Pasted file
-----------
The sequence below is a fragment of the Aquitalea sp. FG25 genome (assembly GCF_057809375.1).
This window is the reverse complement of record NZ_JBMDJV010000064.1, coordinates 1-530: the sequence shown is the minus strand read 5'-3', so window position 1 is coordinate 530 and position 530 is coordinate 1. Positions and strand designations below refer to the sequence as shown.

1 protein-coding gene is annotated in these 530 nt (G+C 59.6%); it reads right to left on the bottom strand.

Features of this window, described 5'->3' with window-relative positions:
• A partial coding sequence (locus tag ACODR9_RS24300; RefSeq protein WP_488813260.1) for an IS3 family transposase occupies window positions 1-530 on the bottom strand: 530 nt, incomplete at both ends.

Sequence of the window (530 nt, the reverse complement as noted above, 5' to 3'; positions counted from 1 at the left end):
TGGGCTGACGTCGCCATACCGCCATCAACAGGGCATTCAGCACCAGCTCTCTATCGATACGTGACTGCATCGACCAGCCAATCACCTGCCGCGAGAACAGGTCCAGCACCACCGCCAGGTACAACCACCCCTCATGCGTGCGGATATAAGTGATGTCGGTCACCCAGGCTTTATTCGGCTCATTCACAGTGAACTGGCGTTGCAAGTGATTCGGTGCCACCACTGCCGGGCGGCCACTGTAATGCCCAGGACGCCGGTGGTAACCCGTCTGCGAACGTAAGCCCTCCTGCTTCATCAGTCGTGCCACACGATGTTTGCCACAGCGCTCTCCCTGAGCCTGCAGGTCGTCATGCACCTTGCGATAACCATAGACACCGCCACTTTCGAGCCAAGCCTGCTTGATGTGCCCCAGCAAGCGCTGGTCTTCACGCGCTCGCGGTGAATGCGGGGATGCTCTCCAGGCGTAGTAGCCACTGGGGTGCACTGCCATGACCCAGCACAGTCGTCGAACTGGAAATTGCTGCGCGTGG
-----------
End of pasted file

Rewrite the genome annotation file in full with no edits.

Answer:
The sequence below is a fragment of the Aquitalea sp. FG25 genome (assembly GCF_057809375.1).
This window is the reverse complement of record NZ_JBMDJV010000064.1, coordinates 1-530: the sequence shown is the minus strand read 5'-3', so window position 1 is coordinate 530 and position 530 is coordinate 1. Positions and strand designations below refer to the sequence as shown.

1 protein-coding gene is annotated in these 530 nt (G+C 59.6%); it reads right to left on the bottom strand.

Features of this window, described 5'->3' with window-relative positions:
• A partial coding sequence (locus tag ACODR9_RS24300; RefSeq protein WP_488813260.1) for an IS3 family transposase occupies window positions 1-530 on the bottom strand: 530 nt, incomplete at both ends.

Sequence of the window (530 nt, the reverse complement as noted above, 5' to 3'; positions counted from 1 at the left end):
TGGGCTGACGTCGCCATACCGCCATCAACAGGGCATTCAGCACCAGCTCTCTATCGATACGTGACTGCATCGACCAGCCAATCACCTGCCGCGAGAACAGGTCCAGCACCACCGCCAGGTACAACCACCCCTCATGCGTGCGGATATAAGTGATGTCGGTCACCCAGGCTTTATTCGGCTCATTCACAGTGAACTGGCGTTGCAAGTGATTCGGTGCCACCACTGCCGGGCGGCCACTGTAATGCCCAGGACGCCGGTGGTAACCCGTCTGCGAACGTAAGCCCTCCTGCTTCATCAGTCGTGCCACACGATGTTTGCCACAGCGCTCTCCCTGAGCCTGCAGGTCGTCATGCACCTTGCGATAACCATAGACACCGCCACTTTCGAGCCAAGCCTGCTTGATGTGCCCCAGCAAGCGCTGGTCTTCACGCGCTCGCGGTGAATGCGGGGATGCTCTCCAGGCGTAGTAGCCACTGGGGTGCACTGCCATGACCCAGCACAGTCGTCGAACTGGAAATTGCTGCGCGTGG